By Submitted Article on January 18, 2020.
First of three parts
Jacob M. Van Zyl
In the old movie “A Wonderful life,” George Bailey considers suicide because of severe financial trouble. He wishes he was never born. An angel shows him how many good chain reactions would not have happened if he were not born.
He would not have saved his little brother from icy water; therefore, this brother would not have become a pilot in the Second World War and saved a ship full of soldiers from enemy attack.
After several such episodes, replayed as if George was not born, he realizes the value of his life. He’d never thought he had such a positive influence on so many people. In desperation, he prays, “Let me live again!”
The Creator made a universe teeming with related things and interactive processes, networks of chain reactions whose origins, paths and destinies the human mind can’t fully comprehend.
A tiny sperm fertilizes an ovum; a child is born; under parental care the child grows; through the senses, memory and insight, the child learns; the child becomes an adult with a career, serving and influencing many lives; every positive contact starts another chain reaction, affecting many other lives; and so zillions of chain reactions shoot out from one baby like rays from the sun.
Because the Hebrew population in Egypt increased too fast, an evil king ordered that all Hebrew male newborns be thrown into the Nile. One mother put her baby in a basket on the river. The princess found it, adopted it and called him Moses.
The compassion of Moses’ biological and adopted mothers started a chain reaction that is still at work today, 3.5 millennia later. God inspired Moses to lead the Hebrew slaves out of bondage and to forge a religion for them that is still active.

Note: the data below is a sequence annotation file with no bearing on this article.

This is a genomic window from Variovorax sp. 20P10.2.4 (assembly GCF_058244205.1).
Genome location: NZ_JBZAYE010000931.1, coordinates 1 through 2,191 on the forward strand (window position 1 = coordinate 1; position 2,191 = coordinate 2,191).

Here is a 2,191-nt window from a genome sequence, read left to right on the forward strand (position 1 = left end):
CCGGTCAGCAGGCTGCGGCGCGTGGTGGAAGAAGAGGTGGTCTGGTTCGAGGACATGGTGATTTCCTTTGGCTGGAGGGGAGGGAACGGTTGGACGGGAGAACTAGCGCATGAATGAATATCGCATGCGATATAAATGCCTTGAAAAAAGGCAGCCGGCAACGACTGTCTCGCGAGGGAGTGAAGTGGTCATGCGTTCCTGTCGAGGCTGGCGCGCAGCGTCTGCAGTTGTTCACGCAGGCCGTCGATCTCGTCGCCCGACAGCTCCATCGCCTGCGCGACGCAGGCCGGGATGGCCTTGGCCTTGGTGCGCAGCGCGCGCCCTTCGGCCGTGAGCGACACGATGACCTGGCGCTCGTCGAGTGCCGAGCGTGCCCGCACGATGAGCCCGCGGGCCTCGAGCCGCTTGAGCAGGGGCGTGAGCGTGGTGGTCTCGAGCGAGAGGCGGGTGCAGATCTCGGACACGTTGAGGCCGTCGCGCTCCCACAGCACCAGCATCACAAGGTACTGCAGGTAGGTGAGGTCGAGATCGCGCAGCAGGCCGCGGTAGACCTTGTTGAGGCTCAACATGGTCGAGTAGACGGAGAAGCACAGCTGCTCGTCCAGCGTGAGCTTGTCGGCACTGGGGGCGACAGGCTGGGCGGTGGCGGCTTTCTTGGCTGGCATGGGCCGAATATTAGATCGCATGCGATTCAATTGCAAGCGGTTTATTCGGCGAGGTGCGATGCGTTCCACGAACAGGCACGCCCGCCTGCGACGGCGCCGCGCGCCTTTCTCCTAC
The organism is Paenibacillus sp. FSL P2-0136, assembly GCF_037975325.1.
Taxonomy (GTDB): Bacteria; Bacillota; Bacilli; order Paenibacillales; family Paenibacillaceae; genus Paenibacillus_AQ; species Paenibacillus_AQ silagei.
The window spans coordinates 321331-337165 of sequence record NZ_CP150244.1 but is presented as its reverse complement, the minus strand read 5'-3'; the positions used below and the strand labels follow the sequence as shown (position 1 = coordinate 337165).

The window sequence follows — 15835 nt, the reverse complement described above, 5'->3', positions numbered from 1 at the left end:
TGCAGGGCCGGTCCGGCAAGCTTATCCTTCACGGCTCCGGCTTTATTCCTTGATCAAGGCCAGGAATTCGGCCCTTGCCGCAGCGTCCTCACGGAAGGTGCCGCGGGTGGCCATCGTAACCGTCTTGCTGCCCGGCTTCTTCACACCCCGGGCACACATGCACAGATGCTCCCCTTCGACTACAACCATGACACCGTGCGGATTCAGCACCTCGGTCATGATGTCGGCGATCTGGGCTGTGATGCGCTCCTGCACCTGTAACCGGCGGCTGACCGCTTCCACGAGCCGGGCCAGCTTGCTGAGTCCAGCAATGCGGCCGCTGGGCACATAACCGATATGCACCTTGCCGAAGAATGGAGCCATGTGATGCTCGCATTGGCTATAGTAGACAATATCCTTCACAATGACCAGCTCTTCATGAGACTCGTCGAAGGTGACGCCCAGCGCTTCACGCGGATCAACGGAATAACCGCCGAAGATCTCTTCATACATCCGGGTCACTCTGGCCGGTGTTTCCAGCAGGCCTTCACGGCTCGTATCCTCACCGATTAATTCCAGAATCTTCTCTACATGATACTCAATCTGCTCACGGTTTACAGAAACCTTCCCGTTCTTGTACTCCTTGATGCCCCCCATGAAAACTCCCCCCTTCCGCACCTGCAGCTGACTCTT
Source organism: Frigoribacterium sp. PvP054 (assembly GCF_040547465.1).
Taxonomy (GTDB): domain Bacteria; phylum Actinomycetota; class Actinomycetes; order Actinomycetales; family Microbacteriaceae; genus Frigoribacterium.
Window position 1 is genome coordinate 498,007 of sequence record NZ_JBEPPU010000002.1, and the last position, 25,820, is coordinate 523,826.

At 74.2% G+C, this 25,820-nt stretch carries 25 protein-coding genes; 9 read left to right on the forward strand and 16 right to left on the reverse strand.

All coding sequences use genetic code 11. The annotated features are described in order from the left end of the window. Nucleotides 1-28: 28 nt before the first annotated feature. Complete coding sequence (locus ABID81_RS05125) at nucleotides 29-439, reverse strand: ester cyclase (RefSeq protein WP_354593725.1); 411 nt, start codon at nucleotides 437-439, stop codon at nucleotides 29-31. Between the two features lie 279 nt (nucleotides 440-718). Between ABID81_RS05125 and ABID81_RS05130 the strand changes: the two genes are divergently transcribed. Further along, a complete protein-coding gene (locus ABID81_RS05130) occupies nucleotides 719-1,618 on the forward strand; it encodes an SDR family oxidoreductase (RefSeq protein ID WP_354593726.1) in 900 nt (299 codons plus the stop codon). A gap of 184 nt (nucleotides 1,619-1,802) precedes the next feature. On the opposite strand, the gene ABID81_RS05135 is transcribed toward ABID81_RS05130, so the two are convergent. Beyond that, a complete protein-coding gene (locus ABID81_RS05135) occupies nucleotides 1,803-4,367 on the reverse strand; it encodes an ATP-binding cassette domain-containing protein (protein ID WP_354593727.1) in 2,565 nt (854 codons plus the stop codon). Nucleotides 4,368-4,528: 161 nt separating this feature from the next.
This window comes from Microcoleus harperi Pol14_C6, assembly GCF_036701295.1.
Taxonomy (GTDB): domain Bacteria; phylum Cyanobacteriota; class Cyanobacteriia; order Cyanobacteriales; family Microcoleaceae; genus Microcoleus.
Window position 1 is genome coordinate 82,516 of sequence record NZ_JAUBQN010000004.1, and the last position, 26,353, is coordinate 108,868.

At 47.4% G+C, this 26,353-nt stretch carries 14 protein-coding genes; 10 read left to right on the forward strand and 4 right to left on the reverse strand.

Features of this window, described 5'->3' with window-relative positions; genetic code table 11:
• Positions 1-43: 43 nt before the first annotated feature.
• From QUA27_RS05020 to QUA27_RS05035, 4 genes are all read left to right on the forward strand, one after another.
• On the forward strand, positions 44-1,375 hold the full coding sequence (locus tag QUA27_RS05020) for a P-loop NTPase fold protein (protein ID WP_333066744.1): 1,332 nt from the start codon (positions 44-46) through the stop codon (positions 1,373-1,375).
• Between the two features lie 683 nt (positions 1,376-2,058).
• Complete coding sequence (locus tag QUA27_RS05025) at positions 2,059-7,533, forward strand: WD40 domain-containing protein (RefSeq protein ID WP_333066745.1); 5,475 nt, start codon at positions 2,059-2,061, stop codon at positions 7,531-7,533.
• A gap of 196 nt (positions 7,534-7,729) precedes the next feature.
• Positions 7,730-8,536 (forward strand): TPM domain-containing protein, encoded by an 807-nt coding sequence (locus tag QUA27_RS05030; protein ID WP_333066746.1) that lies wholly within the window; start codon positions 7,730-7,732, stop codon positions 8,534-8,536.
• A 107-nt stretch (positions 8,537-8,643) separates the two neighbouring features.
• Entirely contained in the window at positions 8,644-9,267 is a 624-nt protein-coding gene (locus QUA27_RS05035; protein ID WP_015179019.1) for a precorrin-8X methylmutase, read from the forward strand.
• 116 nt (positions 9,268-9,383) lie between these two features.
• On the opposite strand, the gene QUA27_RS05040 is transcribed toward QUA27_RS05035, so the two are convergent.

The nation and religion shaped by Moses eventually spawned the Christian faith which is still inspired by the books of the Old Testament.
The message of the Bible is carried to all people around the globe in the form of books, mass media and social media. Every Christian seed sown starts a chain reaction of life-saving information.
You see a young person who looks unhappy. You exchange a few words. She mentions in half-sentences that nobody cares about her. Unknown to you, she’s pondering suicide.
You show that you care by listening without preaching. You share some of your experiences when you felt the same. You add that you began to feel better when you started to focus on giving rather than receiving.
You leave her with a prayer in your heart, not sure if you were helpful.
The girl postpones suicide. She starts helping peers in the same situation. She completes school and signs up for training as a nurse, impacting many lives.
Jacob Van Zyl of Lethbridge is a retired counsellor and the author of several faith-based books.